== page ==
Google began roll out of February security patch for its Pixel phones early this week. The update brings fixes to a number of known vulnerabilities in Android operating system including some that have been categorized as critical. One such vulnerability being fixed by Google has the ability to allow any hacker to take control of your device by just sending a photo in PNG format. When an Android user opens such an image, the malware triggers the exploit and then allows attacker to remotely execute arbitrary code and thus take control of your device. Also Read - Google announces best Android apps, games of 2020 in IndiaAlso Read - Google Pay will not charge transfer fee from Indian users; Google India clarifies
The attack vector is similar to the critical media bugs that have been addressed by Google in the past that allows users to take control of the host device by seeding malware through a downloadable video file. “The most severe of these issues is a critical security vulnerability in Framework that could allow a remote attacker using a specially crafted PNG file to execute arbitrary code within the context of a privileged process,” Google said in its security bulletin for February 2019, that details the vulnerabilities fixed with this update. Also Read - 400 new games coming to Google Stadia cloud gaming platform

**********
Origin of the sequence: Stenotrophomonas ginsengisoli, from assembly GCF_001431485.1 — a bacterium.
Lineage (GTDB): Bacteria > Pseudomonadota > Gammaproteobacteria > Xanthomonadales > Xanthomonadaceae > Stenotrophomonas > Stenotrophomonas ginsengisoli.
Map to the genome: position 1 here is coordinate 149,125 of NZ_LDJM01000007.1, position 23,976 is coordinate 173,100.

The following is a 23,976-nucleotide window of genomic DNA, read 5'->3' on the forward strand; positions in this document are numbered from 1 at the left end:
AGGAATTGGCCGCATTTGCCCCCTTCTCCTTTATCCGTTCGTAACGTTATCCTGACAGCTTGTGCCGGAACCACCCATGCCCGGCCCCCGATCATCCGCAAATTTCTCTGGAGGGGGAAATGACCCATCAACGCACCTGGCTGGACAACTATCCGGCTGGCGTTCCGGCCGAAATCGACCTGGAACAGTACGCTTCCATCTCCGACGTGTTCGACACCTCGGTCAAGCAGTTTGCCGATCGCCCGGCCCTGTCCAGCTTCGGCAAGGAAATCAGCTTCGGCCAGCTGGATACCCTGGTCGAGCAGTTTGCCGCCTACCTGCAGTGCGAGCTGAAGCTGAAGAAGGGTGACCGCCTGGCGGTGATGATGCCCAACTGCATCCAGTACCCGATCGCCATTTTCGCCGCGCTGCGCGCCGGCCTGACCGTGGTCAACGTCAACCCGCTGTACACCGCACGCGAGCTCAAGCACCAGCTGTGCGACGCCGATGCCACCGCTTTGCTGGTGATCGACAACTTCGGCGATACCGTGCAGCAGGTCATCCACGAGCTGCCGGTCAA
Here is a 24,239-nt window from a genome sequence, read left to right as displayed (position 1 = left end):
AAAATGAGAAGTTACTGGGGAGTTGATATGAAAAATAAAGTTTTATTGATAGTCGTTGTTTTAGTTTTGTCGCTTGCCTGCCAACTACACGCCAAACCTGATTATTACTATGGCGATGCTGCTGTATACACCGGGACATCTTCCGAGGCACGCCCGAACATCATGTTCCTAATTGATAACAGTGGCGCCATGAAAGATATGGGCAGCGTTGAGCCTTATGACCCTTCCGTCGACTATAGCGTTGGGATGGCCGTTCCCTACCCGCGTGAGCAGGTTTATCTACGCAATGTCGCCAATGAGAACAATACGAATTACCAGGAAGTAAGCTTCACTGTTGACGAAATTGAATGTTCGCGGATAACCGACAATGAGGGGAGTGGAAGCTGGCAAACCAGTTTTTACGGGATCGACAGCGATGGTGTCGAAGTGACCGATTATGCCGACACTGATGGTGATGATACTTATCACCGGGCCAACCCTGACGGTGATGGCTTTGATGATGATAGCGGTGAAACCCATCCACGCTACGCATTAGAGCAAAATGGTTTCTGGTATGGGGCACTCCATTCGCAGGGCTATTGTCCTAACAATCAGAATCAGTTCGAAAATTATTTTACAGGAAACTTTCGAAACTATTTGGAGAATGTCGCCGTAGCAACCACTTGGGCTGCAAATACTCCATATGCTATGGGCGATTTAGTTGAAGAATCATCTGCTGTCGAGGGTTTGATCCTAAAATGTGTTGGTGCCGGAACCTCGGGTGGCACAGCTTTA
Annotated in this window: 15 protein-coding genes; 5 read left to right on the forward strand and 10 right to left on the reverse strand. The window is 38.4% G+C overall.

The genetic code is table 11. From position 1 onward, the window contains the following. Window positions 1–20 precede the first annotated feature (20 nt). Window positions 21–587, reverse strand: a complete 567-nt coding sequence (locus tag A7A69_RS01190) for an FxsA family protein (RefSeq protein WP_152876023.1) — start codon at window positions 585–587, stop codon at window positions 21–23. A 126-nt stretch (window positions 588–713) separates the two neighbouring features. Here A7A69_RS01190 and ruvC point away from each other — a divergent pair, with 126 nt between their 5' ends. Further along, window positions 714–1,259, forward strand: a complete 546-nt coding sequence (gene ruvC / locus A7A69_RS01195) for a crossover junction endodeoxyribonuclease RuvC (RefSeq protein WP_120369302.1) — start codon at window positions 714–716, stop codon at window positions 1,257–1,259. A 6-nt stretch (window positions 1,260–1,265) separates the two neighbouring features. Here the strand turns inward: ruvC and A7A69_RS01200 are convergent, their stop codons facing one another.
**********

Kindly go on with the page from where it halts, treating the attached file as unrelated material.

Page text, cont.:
This critical vulnerability has been spotted in three forms (CVE-2019-1986, CVE-2019-1987, and CVE-2019-1988) and affects smartphones running Android 7.0 Nougat or higher. While Google has identified and addressed the vulnerability, it seems that not Android devices are safe from this threat. Since the February 2019 security patch has been released only to a handful of devices, including Google’s own Pixel range of smartphones, Pixel C tablet and the Essential Phone, there are millions of active devices which are at a risk of being targeted by bad actors.
Google says it offers the monthly security patch to its OEM partners at least a month in advance but we have not heard from smartphone makers as to when then plan to release security patch for their devices. The search giant also notes that there are no known incidents of hackers exploiting the bug to affect user devices just yet. It is not clear when other Android smartphone makers will release the update to their own devices.
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Considering the critical nature of this bug, it is recommended that you do not open an image, especially a PNG file received via email, SMS or any other messaging platform from users you do not trust. Android users must note that bad actors will target their devices using a PNG file, which will then execute arbitrary code to gain privileged access.